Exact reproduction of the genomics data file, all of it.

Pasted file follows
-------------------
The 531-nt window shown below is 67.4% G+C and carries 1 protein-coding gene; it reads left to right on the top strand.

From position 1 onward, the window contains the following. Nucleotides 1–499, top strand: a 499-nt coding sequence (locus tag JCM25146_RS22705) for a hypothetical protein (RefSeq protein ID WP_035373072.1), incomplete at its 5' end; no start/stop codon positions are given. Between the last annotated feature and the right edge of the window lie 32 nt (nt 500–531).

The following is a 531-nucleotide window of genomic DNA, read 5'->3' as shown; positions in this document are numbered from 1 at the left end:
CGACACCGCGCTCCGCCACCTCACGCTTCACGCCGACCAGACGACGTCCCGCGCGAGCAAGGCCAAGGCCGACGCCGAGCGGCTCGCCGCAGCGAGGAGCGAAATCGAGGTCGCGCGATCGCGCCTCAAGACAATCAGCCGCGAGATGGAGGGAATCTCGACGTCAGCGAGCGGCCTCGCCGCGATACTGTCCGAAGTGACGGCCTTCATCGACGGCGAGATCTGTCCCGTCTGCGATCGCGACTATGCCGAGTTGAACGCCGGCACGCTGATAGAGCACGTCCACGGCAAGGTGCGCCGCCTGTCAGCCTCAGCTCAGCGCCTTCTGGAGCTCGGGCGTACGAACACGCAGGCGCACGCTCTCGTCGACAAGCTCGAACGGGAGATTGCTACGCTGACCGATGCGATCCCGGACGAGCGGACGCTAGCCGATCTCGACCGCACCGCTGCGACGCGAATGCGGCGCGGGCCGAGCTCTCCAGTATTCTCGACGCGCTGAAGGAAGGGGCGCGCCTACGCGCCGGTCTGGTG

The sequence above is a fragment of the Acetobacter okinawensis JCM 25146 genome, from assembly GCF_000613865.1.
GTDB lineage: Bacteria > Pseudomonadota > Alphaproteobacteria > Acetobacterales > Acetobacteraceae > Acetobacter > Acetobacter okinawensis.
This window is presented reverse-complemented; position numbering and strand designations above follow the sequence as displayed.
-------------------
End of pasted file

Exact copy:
The 531-nt window shown below is 67.4% G+C and carries 1 protein-coding gene; it reads left to right on the top strand.

From position 1 onward, the window contains the following. Nucleotides 1–499, top strand: a 499-nt coding sequence (locus tag JCM25146_RS22705) for a hypothetical protein (RefSeq protein ID WP_035373072.1), incomplete at its 5' end; no start/stop codon positions are given. Between the last annotated feature and the right edge of the window lie 32 nt (nt 500–531).

The following is a 531-nucleotide window of genomic DNA, read 5'->3' as shown; positions in this document are numbered from 1 at the left end:
CGACACCGCGCTCCGCCACCTCACGCTTCACGCCGACCAGACGACGTCCCGCGCGAGCAAGGCCAAGGCCGACGCCGAGCGGCTCGCCGCAGCGAGGAGCGAAATCGAGGTCGCGCGATCGCGCCTCAAGACAATCAGCCGCGAGATGGAGGGAATCTCGACGTCAGCGAGCGGCCTCGCCGCGATACTGTCCGAAGTGACGGCCTTCATCGACGGCGAGATCTGTCCCGTCTGCGATCGCGACTATGCCGAGTTGAACGCCGGCACGCTGATAGAGCACGTCCACGGCAAGGTGCGCCGCCTGTCAGCCTCAGCTCAGCGCCTTCTGGAGCTCGGGCGTACGAACACGCAGGCGCACGCTCTCGTCGACAAGCTCGAACGGGAGATTGCTACGCTGACCGATGCGATCCCGGACGAGCGGACGCTAGCCGATCTCGACCGCACCGCTGCGACGCGAATGCGGCGCGGGCCGAGCTCTCCAGTATTCTCGACGCGCTGAAGGAAGGGGCGCGCCTACGCGCCGGTCTGGTG

The sequence above is a fragment of the Acetobacter okinawensis JCM 25146 genome, from assembly GCF_000613865.1.
GTDB lineage: Bacteria > Pseudomonadota > Alphaproteobacteria > Acetobacterales > Acetobacteraceae > Acetobacter > Acetobacter okinawensis.
This window is presented reverse-complemented; position numbering and strand designations above follow the sequence as displayed.